Neandertals didn’t get dumped on prehistory’s ash heap — it got dumped on them. At least three volcanic eruptions about 40,000 years ago devastated Neandertals’ western Asian and European homelands, spurring a rapid demise of these humanlike hominids, says a team led by archaeologist Liubov Golovanova of the ANO Laboratory of Prehistory in St. Petersburg, Russia.
Modern humans survived because they lived in Africa and on the tip of southwestern Asia at that time, safely outside the range of volcanic ash clouds, Golovanova’s group proposes in the October Current Anthropology. If that scenario pans out, then geographic good luck allowed Homo sapiens to move into Neandertals’ former haunts after a couple thousand years without having to compete with them for food and other resources, as many researchers have assumed.
Advances in stone toolmaking and other cultural innovations achieved by modern humans shortly after 40,000 years ago supported survival in harsh, postvolcanic habitats, Golovanova and his colleagues hypothesize.
“For the first time, we have identified evidence that the disappearance of Neandertals in the Caucasus coincides with a volcanic eruption approximately 40,000 years ago,” Golovanova says.
His new study focuses on soil, pollen, animal bones and stone tools from Mezmaiskaya Cave in southwestern Russia’s Caucasus Mountains. Excavation of this cave began in 1987.
In a comment published along with the new study, archaeologist Paul Pettitt of the University of Sheffield in England agrees that Neandertals disappeared at Mezmaiskaya Cave and its surrounding region shortly after volcanic eruptions identified by Golovanova’s team. But the timing of Neandertal and modern human occupations over at least 10,000 years in an area covering tens of thousands of square kilometers in Europe and Asia remains poorly understood, Pettitt cautions.
Chemical analyses of soil layers in the Russian cave identified two types of volcanic ash denoting separate volcanic eruptions in western Asia between 45,000 and 40,000 years ago. Plant pollen recovered in the cave indicates that extremely cold, dry conditions prevailed around the time these ash layers formed.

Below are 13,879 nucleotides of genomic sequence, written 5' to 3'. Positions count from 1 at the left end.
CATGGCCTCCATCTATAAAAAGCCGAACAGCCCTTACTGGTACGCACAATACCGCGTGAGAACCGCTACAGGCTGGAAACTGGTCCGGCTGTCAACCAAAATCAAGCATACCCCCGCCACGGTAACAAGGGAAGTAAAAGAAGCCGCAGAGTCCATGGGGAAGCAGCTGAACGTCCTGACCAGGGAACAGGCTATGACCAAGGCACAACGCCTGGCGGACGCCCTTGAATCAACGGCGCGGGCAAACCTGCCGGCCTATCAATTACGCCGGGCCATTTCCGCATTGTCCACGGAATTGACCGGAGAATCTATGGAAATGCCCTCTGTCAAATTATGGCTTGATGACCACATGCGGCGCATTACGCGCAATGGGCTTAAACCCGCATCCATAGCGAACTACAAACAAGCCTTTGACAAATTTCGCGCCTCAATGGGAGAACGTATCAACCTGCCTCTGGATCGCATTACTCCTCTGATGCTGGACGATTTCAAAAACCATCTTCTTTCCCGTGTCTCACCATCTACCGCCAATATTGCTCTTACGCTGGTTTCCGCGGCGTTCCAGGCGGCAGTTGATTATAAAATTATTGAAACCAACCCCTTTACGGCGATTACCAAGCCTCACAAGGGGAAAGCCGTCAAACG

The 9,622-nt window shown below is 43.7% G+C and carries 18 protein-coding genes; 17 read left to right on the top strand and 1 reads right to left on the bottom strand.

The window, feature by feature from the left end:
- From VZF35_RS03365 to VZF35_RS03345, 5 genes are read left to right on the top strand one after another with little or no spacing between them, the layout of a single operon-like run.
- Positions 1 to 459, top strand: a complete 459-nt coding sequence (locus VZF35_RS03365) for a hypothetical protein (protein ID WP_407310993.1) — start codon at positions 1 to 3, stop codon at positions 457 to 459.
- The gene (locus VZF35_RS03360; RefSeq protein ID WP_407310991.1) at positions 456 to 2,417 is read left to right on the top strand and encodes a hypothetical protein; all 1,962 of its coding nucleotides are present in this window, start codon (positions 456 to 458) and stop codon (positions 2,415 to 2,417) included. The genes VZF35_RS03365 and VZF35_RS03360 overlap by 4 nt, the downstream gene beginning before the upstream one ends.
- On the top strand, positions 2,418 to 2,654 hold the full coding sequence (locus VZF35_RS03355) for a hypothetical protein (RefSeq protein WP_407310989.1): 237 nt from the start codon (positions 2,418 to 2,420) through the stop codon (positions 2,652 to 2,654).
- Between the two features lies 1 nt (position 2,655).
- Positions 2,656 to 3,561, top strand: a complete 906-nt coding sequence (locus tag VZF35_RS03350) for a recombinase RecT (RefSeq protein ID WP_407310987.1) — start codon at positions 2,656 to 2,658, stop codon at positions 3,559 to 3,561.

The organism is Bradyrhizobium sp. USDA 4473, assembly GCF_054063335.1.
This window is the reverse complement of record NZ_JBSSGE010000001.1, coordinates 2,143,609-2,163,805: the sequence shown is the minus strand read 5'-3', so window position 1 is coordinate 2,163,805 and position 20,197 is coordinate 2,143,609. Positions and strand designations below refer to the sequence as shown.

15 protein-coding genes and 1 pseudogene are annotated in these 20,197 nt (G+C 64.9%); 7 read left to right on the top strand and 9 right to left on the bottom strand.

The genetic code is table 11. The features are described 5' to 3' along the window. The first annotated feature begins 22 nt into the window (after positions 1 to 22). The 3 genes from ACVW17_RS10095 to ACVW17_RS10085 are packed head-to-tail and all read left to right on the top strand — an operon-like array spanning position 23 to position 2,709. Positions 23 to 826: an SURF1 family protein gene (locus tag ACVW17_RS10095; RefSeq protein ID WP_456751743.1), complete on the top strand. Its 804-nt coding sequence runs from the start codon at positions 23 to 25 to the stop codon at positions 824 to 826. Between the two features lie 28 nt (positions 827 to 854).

Other researchers, led by anthropologist Francesco Fedele of the University of Naples in Italy, have recently reported evidence of an unusually large volcanic eruption in Italy around 40,000 years ago. That event created a “volcanic winter” that devastated the ecology of southern and eastern Europe, in their view.
These three volcanic eruptions and perhaps others wreaked havoc on Neandertals’ habitats and devastated their already small populations, Golovanova’s group hypothesizes.
Signs of Neandertal activity at Mezmaiskaya Cave declined sharply after the first western Asian volcanic eruption and disappeared after the second blast, the researchers say. By 40,000 years ago, cave sediment contains no bones of hunted animals or Neandertal-made stone tools.
Thin, double-edged stones, perforated shells for stringing on necklaces, bone points and other items characteristic of Stone Age H. sapiens turn up between 38,000 and 37,000 years ago in Mezmaiskaya Cave, they add.
That’s consistent with indications from the Neandertal genome (SN: 6/5/10, p. 5) that interbreeding with modern humans was relegated to the Middle East, where the two species lived in close proximity before H. sapiens spread to Europe and Asia, Golovanova says.
In another comment published with the new paper, geologist Biagio Giaccio of the Institute of Environmental Geology and Geoengineering in Rome challenges Golovanova’s account. Excavations in four southern Mediterranean caves have unearthed modern human tools that, contrary to the new proposal, are slightly older than ash layers from the 40,000-year-old volcanic eruption in Italy, Giaccio notes.
Further work is needed to confirm that Neandertals abandoned Mezmaiskaya Cave before modern humans showed up in the region, he says.